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Structural Sheathing vs. Nonstructural Sheathing

zipsystem r sheathing

The majority of newly constructed walls need sheathing; nonstructural sheathing is an insulator, thus increasing the R-value of a home, whereas, structural sheathing offers additional strength to the frame of a home. Sheathing is also easy to handle and is the perfect underlayment for installing new siding.

An existing wall does not always require sheathing; however, sheathing is used on an existing wall if old siding is removed and then replaced with a style of siding designed to have sheathing as its base.  

Structural Sheathing

Common Forms of Structural Sheathing

  • Wafer board
  • Plywood
  • Exterior gypsum board
  • Oriented strand board (OSB)

Structural sheathing attaches wall studs to one another, which contributes to the strength of a home’s framing.

Structural sheathing offers a nailing base for the installation of siding. It is important to note that the majority of structural sheathings will not add a significant amount of insulation value to the home.

New Home Construction with SheathingThickness

Structural sheathing is available in various thicknesses and sizes. While you can purchase a panel as thin as 5/16", consider spending a little more and purchasing the 1/2" panel. The 1/2" panel offers the home a significant amount of additional strength when compared to the 5/16" panel.

Panel Sizes

While the 4' x 8' panels are the most common size of structural sheathing that is used, some sheathing materials are also available in 4' x 9' and 4' x 10' panels.

Nonstructural Sheathing

Common Forms of Nonstructural Sheathing

  • Polysiocyanurate
  • Extruded Polystyrene

Nonstructural sheathing will not add a considerable amount of strength to a home’s walls; however, this type of sheathing can drastically increase the insulation (R-value) of a home.

Cellulose-fiber and rigid foam panels can be attached to masonry walls and placed over existing siding (prior to re-siding a home). These panels can also be attached to wall studs and on top of or underneath structural sheathing.

Polysiocyanurate vs. Extruded Polystyrene

Polyisocyanurate offers a substantially higher per-inch insulation value (R-value) than polystyrene does. The R-values of polysiocyanurate are as much as R-8.7 per inch higher than its polystyrene counterpart.

insulfoam insulwall insulationFoam-Board Thickness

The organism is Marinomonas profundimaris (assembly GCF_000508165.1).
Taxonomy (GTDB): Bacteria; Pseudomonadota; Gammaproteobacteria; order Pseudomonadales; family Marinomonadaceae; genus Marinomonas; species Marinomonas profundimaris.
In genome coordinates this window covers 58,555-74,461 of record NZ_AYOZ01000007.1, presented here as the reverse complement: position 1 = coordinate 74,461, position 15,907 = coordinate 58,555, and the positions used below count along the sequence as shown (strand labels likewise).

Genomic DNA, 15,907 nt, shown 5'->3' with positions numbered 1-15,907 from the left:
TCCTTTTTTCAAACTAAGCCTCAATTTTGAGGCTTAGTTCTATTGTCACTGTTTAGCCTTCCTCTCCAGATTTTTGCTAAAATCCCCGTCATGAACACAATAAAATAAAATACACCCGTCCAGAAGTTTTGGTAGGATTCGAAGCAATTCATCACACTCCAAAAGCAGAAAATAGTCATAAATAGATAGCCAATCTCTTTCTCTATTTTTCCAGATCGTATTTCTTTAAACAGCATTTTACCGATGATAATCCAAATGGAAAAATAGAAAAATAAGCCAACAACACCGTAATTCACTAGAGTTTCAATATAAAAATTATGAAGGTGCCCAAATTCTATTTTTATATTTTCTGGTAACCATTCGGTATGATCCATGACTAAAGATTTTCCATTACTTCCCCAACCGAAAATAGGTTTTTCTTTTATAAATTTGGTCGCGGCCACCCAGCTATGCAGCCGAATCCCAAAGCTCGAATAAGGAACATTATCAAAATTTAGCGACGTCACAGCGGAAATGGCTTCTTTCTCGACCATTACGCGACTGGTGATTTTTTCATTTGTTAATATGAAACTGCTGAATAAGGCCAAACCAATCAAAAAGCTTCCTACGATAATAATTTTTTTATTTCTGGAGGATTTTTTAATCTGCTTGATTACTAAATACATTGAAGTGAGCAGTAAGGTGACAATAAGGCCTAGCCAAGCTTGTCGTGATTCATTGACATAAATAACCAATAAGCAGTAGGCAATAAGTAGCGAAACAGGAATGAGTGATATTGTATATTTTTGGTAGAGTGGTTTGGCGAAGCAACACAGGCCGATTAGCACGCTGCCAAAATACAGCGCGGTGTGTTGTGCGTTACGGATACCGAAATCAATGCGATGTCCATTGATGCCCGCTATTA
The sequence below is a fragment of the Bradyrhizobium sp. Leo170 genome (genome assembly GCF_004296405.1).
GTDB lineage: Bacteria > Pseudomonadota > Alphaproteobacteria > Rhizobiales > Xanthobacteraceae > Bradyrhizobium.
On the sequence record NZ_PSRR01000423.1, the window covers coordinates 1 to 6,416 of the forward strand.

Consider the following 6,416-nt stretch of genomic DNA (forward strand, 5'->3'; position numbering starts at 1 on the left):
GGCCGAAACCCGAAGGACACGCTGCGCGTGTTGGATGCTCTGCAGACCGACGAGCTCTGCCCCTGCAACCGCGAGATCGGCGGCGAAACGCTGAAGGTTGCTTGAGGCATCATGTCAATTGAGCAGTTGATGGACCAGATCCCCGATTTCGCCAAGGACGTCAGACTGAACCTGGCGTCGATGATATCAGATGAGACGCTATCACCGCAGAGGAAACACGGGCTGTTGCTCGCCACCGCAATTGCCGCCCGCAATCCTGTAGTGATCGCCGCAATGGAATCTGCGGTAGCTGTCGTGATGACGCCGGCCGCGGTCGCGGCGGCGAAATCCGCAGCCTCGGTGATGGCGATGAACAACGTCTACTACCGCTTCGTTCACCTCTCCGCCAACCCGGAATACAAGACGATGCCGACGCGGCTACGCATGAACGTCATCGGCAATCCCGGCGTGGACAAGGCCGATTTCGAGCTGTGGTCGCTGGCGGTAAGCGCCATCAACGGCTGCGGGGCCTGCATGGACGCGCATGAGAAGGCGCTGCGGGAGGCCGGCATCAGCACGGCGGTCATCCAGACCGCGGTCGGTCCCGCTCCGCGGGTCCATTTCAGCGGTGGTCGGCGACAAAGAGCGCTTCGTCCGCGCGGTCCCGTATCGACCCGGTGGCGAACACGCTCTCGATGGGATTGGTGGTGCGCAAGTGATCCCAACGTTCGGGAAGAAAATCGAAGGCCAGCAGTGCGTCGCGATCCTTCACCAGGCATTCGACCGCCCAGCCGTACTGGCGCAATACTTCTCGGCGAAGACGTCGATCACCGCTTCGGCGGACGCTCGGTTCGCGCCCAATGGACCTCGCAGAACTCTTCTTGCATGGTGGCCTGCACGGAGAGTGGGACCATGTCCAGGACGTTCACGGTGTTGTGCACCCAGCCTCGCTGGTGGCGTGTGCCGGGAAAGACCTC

The thickness of foam-board ranges from 3/8" to 4 1/4". Generally, the best foam-board thickness to cover existing siding is the 1/2" and 3/4".

Panel Sizes

The standard foam-board panel sizes are 2' x 8', 4' x 8' and 4' x 9'; however, some foam panels are available in lengths of up to 50'.

Exterior Gypsum Board Sheathing

Some types of sheathing have paper mats. These mats can be problematic in that they can mold and/or mildew. For this reason, exterior gypsum board has fiberglass mats instead. These fiberglass mats are designed to resist mold and mildew.

Choosing Nonstructural Panels

The kind of panel used depends greatly on the materials used to construct a home's walls, as well as the type of exterior siding being applied.

Choosing the Correct Type of Nonstructural Panel

Panels that have matt facing or reflective aluminum panels should be applied beneath:

  • Stucco
  • Brick
  • Some of the sidings constructed of wood

Non-foil-faced panels are usually applied beneath:

  • Vinyl
  • Aluminum
  • Wood-based sidings

At the Wallboard Supply Company, we take pride in all that we do. Our staff is dedicated to helping customers in any way they can. Whether you just have a question to ask or need assistance with an order, we are here to help make your project run as smoothly as possible. Contact one of our Wallboard Supply Company locations today so we can help you complete your project in an efficient and timely manner.


Extended Exposure Sheathing CTA

Photo Credit: huberwood.com

Sources:

http://www.hgtvremodels.com/home-systems/foam-sheathing-on-exterior-walls/index.html
http://www.sidepro.com/reside/

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Wallboard Supply Company is a third generation, family run business that has been serving New England's building needs since 1970. Bob Filion started the company with a commitment to provide quality drywall and finishing products with unmatched customer service. The company has grown over the years, expanding its' product range, but never wavering from its' core values.